Heads on Beds: Hotel Amigo

Adrian Mourby investigates a luxury hotel that makes much of its Tin Tin connection and discovers a felonious past
Click to follow
The Independent Travel

Not many luxury hotels can claim to have had Karl Marx as a guest but back in the revolutionary days of 1848 the Amigo was a prison and Marx was persona non grata in the new Kingdom of Belgium.

Built in 1522, The Amigo only became a hotel as recently as 1957. But it was in 2000 that its reputation really took off when it was bought by Sir Rocco Forte to become one of his 14 projected signature hotels, The Rocco Forte Collection. The result is a stylish place to lay your head in one of the best locations in Brussels.

The design, as with all the Collection hotels, is by Olga Polizzi, Forte's sister and an accomplished hotelier in her own right. She's added some humour to the usual calm and fresh Forte style by displaying the work of local artists Hergé, creator of Tin Tin, and René Magritte.

But what most visitors don't realise is that they're actually staying in a cartoon too. The Amigo is such a well-known local landmark that it's appeared in two Belgian graphic novels: Racing Show, featuring heroic driver Michel Vaillant, and The Testimonies of Satan, featuring ace detective Ric Hochet.

However, what you'll love above everything else is the comfort and the easy access to the business district in one direction and the historic entertainment district in the other. The restaurant comes highly recommended, too.

Track it down

The Amigo is just off the magnificent historic Gran' Place and within easy access to the city's pubs and jazz clubs. The airport is 14km away. The taxi fare is about €35-€40 and the journey takes about 20 minutes. The Eurostar terminal (Brussels Midi) is 1.5km away and a taxi should cost no more than €7. Journey time depends on traffic but allow 10 minutes.

Check-in check

Brussels is a multi-lingual, service-orientated city, so you'll have no problem checking-in in any language at any time of day. Stylish prints, an Art Nouveau chandelier and some antique bits of furniture ensure that the £12.5m refit doesn't look too spankingly brand new. The paving stones below your feet are ancient. They were dug up from the surrounding streets!

Room to manoeuvre

There are 174 rooms, some with views of the gothic town hall, others taking in the jumbled rooftops and terraces of the old city. The Blaton Suite has its own roof terrace with dining table and sunloungers.

All the rooms are decorated with prints by the Belgian surrealists Marcel Broodthaers and René Magritte. The style is calm but eclectic - beds have leather brass-nailed headboards, chairs are Flemish-patterned and the desks modern.

Bathrooms are decorated with mosaic tiles, marble vanity tops and Hergé characters. Imagine having Tintin and Snowy watching you in the bath. Toiletries have been created especially for the hotel group, and it has its own signature scent (floral notes and a touch of citrus if you're asking).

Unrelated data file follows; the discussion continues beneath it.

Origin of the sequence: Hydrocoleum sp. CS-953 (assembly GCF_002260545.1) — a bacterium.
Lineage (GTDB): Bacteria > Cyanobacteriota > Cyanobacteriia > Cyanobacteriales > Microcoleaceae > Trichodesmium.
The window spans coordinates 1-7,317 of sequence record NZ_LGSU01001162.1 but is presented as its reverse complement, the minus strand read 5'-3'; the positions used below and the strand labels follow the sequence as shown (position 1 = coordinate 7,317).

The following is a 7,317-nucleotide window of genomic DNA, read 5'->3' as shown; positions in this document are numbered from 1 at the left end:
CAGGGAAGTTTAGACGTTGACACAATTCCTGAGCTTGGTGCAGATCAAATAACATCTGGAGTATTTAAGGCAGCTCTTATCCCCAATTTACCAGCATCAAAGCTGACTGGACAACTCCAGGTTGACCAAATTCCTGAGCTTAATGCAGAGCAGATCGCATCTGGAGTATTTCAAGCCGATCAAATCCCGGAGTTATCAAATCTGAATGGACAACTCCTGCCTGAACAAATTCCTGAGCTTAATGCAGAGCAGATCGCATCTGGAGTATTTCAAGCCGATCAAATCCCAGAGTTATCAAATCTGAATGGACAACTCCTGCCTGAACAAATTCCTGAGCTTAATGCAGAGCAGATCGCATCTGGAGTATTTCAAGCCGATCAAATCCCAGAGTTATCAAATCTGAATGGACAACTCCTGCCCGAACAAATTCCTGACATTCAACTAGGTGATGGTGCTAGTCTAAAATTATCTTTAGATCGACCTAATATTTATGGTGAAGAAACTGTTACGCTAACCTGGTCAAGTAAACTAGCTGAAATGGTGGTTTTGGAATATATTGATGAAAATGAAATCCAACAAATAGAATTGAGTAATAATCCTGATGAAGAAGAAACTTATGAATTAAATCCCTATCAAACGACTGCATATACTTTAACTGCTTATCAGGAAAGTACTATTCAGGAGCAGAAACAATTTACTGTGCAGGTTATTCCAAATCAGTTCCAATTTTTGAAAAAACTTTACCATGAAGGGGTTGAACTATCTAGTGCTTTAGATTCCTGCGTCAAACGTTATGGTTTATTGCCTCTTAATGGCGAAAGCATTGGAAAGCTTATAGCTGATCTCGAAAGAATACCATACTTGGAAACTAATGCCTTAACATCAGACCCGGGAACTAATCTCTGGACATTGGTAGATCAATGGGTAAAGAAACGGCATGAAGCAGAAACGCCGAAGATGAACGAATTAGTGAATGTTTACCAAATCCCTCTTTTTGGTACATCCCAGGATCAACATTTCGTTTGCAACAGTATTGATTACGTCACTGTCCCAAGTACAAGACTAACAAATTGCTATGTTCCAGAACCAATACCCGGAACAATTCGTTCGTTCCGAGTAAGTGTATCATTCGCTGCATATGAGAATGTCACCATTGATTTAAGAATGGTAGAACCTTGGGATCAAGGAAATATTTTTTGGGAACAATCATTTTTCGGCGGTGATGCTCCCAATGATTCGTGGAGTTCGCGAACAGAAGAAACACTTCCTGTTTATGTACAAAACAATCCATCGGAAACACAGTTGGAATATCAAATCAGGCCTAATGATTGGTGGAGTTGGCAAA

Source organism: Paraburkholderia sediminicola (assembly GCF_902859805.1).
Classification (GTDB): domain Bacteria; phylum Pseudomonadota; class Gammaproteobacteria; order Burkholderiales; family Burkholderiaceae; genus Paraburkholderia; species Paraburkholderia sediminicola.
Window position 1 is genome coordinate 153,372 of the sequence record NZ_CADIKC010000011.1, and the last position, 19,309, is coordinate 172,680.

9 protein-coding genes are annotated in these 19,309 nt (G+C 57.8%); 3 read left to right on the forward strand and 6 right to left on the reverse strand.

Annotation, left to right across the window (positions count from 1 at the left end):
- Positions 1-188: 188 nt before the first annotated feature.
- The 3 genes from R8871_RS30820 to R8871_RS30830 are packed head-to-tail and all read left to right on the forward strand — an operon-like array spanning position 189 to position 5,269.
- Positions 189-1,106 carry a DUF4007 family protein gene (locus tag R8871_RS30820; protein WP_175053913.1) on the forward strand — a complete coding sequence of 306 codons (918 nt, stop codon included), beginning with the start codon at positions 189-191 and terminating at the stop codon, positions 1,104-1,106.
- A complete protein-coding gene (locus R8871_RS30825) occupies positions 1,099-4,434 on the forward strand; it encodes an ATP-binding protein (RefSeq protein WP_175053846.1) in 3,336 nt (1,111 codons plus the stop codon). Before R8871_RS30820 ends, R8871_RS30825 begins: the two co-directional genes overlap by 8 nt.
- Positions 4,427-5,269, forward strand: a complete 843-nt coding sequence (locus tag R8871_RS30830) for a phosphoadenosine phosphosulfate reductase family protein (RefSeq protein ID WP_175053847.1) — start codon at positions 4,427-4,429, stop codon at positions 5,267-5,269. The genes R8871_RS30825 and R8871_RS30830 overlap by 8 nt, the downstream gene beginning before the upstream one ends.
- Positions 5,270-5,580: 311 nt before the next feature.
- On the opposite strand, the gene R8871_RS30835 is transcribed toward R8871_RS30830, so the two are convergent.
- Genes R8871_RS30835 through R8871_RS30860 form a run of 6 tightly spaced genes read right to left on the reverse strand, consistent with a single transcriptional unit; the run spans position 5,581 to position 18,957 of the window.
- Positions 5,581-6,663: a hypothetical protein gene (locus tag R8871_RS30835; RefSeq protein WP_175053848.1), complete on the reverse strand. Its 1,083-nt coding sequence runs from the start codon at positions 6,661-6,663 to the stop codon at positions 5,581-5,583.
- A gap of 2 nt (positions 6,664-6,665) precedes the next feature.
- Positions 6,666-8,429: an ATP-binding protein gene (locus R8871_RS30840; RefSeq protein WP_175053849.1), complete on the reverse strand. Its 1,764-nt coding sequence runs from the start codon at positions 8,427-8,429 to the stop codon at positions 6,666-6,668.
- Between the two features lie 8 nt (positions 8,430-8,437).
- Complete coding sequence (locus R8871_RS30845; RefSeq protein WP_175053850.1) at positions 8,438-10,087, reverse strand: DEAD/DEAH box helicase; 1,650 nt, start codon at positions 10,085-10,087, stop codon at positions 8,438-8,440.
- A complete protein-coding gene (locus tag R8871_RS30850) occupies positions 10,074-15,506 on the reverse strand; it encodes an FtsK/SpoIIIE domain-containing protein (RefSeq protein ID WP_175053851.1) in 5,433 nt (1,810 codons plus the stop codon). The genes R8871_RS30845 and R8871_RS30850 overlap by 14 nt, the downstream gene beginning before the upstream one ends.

Get connected

All rooms are fitted with two-line phones with voice messaging, fax and data port. The interactive flat-screen satellite television offers 51 channels, not all of them Eurotrash. The workstation desk comes with a fax machine, telephone and broadband internet plug-in connection. Internet is charged at €20 for 24 hours usage. Wi-fi is available in the public areas (not in rooms) and the best value-rate is 24 hours at €25.

There are six fully equipped meeting rooms with video conferencing and webcasting facilities. They're on the ground floor, as is the ballroom which can accommodate up to 150 people. The hotel's business centre is located on the first floor.

Fitness regime

Hotel Amigo has a fully equipped fitness centre on the first floor, complete with Technogym equipment (two rowing machines, two treadmills, two exercise bikes and five different weights machines).

Raid the minibar

All bedrooms have minibars stocking Belgian and American beers, spirits, wines, soft drinks and snacks. Beers start from €8. Downstairs the Amigo Bar, off reception, serves a wide range of drinks and cocktails, including the PX Martini (Grey Goose Vodka, cherry and a flambee lemon slice) and the Genever Martini (Noilly Prat, angostura and lemon peel), both costing €12. Cocktails lead irresistibly to the Bocconi restaurant which features Italian and Mediterranean cuisine under the direction of Executive Chef Giuseppe Colella.

Breakfast news

A buffet breakfast is served in the Bocconi restaurant and costs €30 per person for the usual cereals, fresh fruit, yoghurts, Viennese tarts, pastries, breads and cheeses. An á la carte breakfast menu is also available, with dishes including authentic Belgian waffles (€9), smoked salmon (€15) and eggs however you want them (€10). Breakfast can also be taken in your room. If you have the Blaton Suite this is a must.

Rack rates

Rooms start at €230 per night excluding breakfast.

The address

Hotel Amigo, Rue de L'Amigo 1-3, Brussels 1000, Belgium (00 32 2 547 4747; hotelamigo.com)

Comments